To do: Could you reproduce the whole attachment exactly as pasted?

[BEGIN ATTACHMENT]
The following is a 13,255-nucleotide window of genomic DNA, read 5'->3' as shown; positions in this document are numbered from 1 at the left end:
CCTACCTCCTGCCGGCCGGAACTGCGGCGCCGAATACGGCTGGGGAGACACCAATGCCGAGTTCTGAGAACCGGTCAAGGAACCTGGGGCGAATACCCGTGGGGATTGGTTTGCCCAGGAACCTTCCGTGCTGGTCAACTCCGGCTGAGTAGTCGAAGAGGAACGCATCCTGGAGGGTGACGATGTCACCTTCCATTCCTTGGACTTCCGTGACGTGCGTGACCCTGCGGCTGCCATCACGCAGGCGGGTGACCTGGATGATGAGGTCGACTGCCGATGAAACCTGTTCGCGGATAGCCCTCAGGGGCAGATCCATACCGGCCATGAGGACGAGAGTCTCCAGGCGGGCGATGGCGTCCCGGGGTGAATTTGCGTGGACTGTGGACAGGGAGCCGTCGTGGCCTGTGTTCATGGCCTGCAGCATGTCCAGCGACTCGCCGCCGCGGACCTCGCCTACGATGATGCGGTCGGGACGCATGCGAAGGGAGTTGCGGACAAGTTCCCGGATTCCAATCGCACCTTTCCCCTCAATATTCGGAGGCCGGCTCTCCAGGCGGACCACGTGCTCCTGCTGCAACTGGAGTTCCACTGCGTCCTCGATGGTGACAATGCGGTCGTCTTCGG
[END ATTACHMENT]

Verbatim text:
The following is a 13,255-nucleotide window of genomic DNA, read 5'->3' as shown; positions in this document are numbered from 1 at the left end:
CCTACCTCCTGCCGGCCGGAACTGCGGCGCCGAATACGGCTGGGGAGACACCAATGCCGAGTTCTGAGAACCGGTCAAGGAACCTGGGGCGAATACCCGTGGGGATTGGTTTGCCCAGGAACCTTCCGTGCTGGTCAACTCCGGCTGAGTAGTCGAAGAGGAACGCATCCTGGAGGGTGACGATGTCACCTTCCATTCCTTGGACTTCCGTGACGTGCGTGACCCTGCGGCTGCCATCACGCAGGCGGGTGACCTGGATGATGAGGTCGACTGCCGATGAAACCTGTTCGCGGATAGCCCTCAGGGGCAGATCCATACCGGCCATGAGGACGAGAGTCTCCAGGCGGGCGATGGCGTCCCGGGGTGAATTTGCGTGGACTGTGGACAGGGAGCCGTCGTGGCCTGTGTTCATGGCCTGCAGCATGTCCAGCGACTCGCCGCCGCGGACCTCGCCTACGATGATGCGGTCGGGACGCATGCGAAGGGAGTTGCGGACAAGTTCCCGGATTCCAATCGCACCTTTCCCCTCAATATTCGGAGGCCGGCTCTCCAGGCGGACCACGTGCTCCTGCTGCAACTGGAGTTCCACTGCGTCCTCGATGGTGACAATGCGGTCGTCTTCGG